Editorial: Nov/Dec 20

CBJ Nov/Dec 2020

While I’m willing to concede there is a whole lot to clean up to make this an ideal world, including how elections are held, nothing can be done on mere speculation that irregularities were involved. As Judge Judy says “I need evidence.” Everyone has varying degrees of doubts about what is true and what is false as it pertains to life in general. But when it comes to elections and vote counting, we’ve had nothing but unproven theory, innuendo and speculation – none of which are enough to even get a legal case into a court room, let alone having any hope of it holding up as a conviction. People can run around and scream all they want about voting injustices – it’s a complete waste of time. It’s all 100% irrelevant without proof. If there’s proof, let’s have it. Then – and only then – will there be meaningful change.

Pandemic lockdowns continue to be enforced in some regions across Canada. Full lockdowns were once again ordered by the Ontario government to begin on November 24 for Toronto and Peel region in the GTA, which is by far the most densely populated area in Canada. There were a number of casualties in the hospitality industry in Canada following the first lockdown in the summer and now there are certain to be more. At least in the summer some establishments had an option of outdoor patio dining for patrons, but with cold weather – and even snow – having already hit many municipalities, that is no longer a viable option.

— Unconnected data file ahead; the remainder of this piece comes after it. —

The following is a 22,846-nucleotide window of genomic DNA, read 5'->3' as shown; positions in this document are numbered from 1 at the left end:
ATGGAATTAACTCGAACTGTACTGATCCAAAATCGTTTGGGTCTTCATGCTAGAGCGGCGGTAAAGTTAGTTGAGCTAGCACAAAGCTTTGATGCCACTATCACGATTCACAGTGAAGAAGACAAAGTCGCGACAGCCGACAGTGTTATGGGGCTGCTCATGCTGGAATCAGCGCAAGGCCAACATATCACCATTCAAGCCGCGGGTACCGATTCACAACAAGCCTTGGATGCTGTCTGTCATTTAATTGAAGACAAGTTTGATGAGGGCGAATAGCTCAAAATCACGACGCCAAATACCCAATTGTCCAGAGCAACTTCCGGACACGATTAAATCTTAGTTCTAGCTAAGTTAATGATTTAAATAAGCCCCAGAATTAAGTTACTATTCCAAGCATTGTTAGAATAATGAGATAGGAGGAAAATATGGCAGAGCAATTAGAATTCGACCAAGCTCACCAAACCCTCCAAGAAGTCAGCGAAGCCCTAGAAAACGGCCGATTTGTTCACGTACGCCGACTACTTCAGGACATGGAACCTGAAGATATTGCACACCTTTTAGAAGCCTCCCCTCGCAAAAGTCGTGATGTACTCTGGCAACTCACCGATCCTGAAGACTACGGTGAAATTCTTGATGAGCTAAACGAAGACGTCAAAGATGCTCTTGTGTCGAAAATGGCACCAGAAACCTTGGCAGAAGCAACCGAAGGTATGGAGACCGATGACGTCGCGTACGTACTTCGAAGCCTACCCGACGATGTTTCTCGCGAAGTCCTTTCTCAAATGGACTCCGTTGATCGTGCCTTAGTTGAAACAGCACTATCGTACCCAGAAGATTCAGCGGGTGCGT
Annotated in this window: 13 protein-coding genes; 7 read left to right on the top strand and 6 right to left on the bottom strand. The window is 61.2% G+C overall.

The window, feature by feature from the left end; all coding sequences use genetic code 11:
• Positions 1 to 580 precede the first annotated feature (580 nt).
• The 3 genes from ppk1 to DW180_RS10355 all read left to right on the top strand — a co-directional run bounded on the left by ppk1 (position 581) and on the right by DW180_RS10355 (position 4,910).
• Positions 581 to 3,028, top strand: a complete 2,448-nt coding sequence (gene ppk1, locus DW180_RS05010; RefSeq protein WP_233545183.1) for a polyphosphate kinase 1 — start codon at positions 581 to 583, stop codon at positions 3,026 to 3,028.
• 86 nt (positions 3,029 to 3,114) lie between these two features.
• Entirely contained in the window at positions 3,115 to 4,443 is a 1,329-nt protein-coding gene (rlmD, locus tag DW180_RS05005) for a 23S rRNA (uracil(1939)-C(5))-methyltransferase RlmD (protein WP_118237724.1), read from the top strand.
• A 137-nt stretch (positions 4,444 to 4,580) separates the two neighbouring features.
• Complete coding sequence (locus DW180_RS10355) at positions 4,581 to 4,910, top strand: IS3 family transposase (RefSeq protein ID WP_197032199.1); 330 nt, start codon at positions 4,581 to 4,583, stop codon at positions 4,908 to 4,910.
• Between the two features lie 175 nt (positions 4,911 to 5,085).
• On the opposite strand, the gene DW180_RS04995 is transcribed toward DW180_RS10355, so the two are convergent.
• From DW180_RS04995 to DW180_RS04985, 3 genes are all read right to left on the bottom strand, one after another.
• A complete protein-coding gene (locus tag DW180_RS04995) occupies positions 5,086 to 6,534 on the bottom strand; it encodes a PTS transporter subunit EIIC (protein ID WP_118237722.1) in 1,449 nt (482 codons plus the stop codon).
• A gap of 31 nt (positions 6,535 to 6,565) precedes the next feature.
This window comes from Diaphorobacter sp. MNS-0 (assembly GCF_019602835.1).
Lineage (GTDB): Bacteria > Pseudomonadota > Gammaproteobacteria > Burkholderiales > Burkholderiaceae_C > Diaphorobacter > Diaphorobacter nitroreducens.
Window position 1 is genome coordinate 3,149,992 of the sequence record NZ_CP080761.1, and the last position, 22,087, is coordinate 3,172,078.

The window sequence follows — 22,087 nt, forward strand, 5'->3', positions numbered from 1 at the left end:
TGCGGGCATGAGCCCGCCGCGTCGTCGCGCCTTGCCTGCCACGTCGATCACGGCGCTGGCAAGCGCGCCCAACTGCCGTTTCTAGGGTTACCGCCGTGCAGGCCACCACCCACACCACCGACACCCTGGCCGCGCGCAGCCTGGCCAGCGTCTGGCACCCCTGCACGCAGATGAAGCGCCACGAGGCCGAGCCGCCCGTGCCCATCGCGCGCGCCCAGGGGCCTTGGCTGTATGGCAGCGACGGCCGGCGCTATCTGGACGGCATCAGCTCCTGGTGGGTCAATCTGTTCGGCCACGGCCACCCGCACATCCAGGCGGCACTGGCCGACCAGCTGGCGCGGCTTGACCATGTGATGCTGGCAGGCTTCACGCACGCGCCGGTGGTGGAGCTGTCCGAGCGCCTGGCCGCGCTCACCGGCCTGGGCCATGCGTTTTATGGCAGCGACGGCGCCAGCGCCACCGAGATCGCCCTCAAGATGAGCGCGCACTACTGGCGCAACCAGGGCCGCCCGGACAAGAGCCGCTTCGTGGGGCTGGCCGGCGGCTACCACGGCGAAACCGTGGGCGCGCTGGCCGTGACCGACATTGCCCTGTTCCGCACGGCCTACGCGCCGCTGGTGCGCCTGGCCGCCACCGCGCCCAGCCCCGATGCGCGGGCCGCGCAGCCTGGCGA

Small business is being decimated by regional lockdowns in various parts of Canada. How does it make any sense to have a small flower shop be shut down with the alternative being to see its loyal customers have to go and stand in a long line of people waiting to enter Walmart to make the same purchase? What about the former owner of a small successful electronics store who now works on the floor as a salesperson at Best Buy? Small business owners would be responsible in ensuring social distancing and if they were allowed to be open it would help cut down the problem of overcrowding even more because many of the people now forced to the big-box locations could once again patronize their local small stores. Let’s hope the governments find a better level of common sense regarding this than what has been shown to date.

Let’s hope 2021 is infinitely brighter and provides a more positive way of life for everyone. Canadians, like citizens from many other countries, will be watching closely as the election will have widespread international implications.

Angus Gillespie
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